Russian bureaucrats see their right for freedom of speech trampled upon. According to recommendations issued by the Ministry of Labor, civil servants should not say anything like:
- “The problem is challenging, but we could solve it”
- “Thanks don't put food on the table”
- “We’ll have to discuss the options”
- “So what are we going to do?”
Bureaucrats are advised not only to be careful choosing their words, but selecting topics for conversation as well, the ministry stated on its official website on Monday.
Among the ‘corruptogenic’ ones are officials’ low incomes, their wish to acquire something expensive, problems their relatives have or the need to send their children to schools.
Perhaps here in Lakewood we can find a way to stop language that may lead to bribery. Here is a suggested list.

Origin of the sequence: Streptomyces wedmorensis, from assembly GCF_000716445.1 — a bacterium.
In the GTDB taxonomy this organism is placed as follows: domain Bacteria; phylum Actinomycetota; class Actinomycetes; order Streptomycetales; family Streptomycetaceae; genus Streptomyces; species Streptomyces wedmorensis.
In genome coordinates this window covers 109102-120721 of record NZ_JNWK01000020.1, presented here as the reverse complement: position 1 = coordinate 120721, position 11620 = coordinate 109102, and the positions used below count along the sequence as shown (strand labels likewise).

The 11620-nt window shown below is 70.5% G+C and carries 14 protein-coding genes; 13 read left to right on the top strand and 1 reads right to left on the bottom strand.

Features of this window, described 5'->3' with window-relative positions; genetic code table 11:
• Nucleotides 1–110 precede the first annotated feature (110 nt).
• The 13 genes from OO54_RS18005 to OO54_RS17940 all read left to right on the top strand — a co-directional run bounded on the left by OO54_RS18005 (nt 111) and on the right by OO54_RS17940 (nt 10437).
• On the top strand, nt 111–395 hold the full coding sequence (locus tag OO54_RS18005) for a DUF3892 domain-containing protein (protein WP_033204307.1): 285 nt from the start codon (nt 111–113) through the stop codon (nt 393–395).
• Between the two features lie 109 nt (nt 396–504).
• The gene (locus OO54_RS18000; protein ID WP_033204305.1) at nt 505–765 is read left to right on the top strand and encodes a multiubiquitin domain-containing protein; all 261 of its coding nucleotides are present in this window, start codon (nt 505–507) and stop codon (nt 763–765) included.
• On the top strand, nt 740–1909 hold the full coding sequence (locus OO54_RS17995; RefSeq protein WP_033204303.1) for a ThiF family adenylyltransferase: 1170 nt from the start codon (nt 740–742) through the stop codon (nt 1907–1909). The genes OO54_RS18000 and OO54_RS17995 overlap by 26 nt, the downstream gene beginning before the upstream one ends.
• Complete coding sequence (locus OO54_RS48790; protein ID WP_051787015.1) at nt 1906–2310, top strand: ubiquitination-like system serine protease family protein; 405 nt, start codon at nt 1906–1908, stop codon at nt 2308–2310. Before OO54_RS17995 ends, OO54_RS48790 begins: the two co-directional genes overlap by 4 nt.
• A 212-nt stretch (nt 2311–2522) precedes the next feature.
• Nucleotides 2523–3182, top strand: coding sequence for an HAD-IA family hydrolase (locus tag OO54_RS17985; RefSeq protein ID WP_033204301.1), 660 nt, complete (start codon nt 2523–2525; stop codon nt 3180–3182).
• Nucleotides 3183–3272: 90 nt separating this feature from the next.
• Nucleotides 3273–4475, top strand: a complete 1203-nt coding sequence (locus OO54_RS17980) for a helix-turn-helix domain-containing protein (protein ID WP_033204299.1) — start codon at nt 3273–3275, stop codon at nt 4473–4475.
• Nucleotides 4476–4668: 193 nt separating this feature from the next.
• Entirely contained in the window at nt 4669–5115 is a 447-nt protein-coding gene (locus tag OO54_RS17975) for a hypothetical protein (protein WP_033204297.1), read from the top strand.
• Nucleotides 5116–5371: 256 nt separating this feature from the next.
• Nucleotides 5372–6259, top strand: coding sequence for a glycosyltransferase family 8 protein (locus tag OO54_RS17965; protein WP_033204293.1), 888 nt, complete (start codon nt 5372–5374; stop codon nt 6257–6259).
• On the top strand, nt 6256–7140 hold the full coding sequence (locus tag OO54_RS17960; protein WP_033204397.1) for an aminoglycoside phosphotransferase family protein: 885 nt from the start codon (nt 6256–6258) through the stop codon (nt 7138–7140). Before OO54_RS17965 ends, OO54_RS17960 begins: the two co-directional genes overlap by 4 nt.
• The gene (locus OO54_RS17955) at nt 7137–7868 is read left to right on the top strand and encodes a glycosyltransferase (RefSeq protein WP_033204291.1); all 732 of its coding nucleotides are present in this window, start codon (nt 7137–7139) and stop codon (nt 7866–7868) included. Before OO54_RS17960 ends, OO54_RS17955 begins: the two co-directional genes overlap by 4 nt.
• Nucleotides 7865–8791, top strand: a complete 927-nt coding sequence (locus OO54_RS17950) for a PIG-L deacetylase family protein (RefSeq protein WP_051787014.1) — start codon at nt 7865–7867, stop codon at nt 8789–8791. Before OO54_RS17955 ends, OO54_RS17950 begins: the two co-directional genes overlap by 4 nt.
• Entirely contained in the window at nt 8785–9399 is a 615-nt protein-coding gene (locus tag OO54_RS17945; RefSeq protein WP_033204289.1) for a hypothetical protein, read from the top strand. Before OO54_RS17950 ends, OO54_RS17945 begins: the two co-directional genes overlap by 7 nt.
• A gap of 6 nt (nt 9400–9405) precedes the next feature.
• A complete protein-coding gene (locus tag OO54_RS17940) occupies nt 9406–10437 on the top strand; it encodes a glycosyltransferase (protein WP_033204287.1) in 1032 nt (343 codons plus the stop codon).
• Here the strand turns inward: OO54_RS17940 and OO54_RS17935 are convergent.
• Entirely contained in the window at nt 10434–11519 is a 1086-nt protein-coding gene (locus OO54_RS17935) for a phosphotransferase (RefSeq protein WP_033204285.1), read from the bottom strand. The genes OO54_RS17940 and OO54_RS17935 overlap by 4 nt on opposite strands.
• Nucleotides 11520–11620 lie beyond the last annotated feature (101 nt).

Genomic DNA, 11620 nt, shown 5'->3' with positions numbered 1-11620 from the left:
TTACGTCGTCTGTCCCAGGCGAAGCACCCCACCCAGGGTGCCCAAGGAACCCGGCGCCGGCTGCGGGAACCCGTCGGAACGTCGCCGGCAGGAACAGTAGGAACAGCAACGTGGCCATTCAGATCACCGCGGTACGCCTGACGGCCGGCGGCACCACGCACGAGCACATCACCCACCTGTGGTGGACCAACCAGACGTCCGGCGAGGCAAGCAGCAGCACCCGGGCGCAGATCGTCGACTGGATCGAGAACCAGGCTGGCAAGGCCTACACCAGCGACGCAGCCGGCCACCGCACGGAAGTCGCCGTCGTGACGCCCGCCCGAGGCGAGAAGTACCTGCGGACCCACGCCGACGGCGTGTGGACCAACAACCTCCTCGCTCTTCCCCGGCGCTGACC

"He needs a little help getting approvals"
"Perhaps you can take off your glasses at the next inspection"
"If we were partners I could probably get the zoning changed"
"Did you know my son got a speeding ticket? Now About your promotion"
"Come join my poker game"
"In lieu of Shalach manos you can send a nice card stuffed with money"
"Need a manager?"
" go Blue Claws!"
"Shmura Matza is so expensive."
"The same management company wants to manage the Strand theater apartments."
"I need a little encouragement to get those townhouses approved."
"Just put it in an American flag and fold it up. Will get at the Township meeting"
"Hello. Senator Singer's office"
"Citizens’ trust in the government largely depends on how well we [tackle the corruption problem]. And that, in turn, is projected on the stability of the state and its efficiency,” Vladamir Putin said on Tuesday, at a meeting of the board of the Prosecutor General's Office.